The practice of exclusively using masculine pronouns (he, his and him) to refer to people or groups of people whose gender varies or is unknown is no longer recommended. Here are a few alternatives to consider:

1. Replace gendered pronouns with gender-inclusive nouns

You can replace gendered pronouns with gender-inclusive nouns.

Original sentence


He/she will be assigned to groups.

Candidates will be assigned to groups.

She/he will receive a notification email upon registration.

Registrants will receive a notification email upon registration.

2. Make nouns and pronouns plural

If it works for your writing, using plural forms is often an excellent option.

Original sentence


Each participant must make requests using his/her own email account.

Participants must make requests using their own email accounts.

A researcher can request internal peer review from the Associate Dean of his/her Faculty.

Researchers can request an internal peer review from the Associate Dean of their Faculty.

If we make “participant” and “researcher" plural and adjust the rest of the sentence accordingly, we remove the need for gendered language.

3. Use “they” as a singular pronoun

The pronoun “they” can also be used as a gender-inclusive option for singular pronouns. For example, “Can you ask them if they can email me the resource?” Consider your audience carefully when determining whether this solution is appropriate.

Respectful language for mental illness, suicide, and substance use

Misperceptions and stigma around mental illness, suicide, and substance use are still represented in common phrases. Speaking and writing about these topics in a more respectful and accurate way helps reduce stigma and promote inclusion. Here are some guidelines to help you create more inclusive and respectful content.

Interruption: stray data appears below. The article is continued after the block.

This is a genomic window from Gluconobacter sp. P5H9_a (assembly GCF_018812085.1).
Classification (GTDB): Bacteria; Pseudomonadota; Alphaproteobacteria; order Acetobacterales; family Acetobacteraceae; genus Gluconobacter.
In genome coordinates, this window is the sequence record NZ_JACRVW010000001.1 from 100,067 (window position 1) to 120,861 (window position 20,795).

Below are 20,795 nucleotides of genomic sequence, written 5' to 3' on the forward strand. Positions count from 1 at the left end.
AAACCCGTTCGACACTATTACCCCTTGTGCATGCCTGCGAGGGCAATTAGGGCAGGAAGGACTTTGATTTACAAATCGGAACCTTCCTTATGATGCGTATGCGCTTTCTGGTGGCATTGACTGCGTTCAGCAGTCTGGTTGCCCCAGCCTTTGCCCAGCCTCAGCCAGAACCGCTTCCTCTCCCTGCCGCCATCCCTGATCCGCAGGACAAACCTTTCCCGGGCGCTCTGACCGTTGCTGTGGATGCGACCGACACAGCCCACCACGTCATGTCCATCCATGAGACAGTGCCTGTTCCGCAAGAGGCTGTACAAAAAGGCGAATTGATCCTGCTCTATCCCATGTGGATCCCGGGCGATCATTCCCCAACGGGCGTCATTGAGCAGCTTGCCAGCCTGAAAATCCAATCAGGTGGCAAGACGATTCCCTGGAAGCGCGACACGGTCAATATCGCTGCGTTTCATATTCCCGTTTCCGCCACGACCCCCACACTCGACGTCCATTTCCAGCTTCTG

1. Avoid casual use of slang terms related to mental illness and substance use ("bonkers," "nuts," "crazy"). Instead, think about the feeling or observation that you're really trying to convey. For example, frustrating, irritating, funny, or bizarre might be more accurate terms for the feeling or adjective you're looking for. 
  2. Focus on a person's experience, instead of using it as a label. For example, "A person living with mental illness" or "A person experiencing depression" are more respectful formulations than "A mentally ill person" or "A depressed person."
  3. Try not to make assumptions about someone's experience of mental illness. Instead of describing someone as "suffering" from mental illness, it's more inclusive to describe them as "living with" or "experiencing" mental illness. 
  4. Use accurate terms for substance use and substance use disorder. (Avoid labeling people as junkies or addicts, or formulating substance use disorder as "substance abuse.") It can also be helpful to focus on the current reality of a person (e.g. in recovery) rather than their past experience of substance use. 
  5. Use sensitive, plain language when speaking about death by suicide and attempted suicide. Avoid terms like "committed suicide" or "successful suicide," as well as "failed" or "unsuccessful" suicide attempts. These have unhelpful (or even painful) connotations.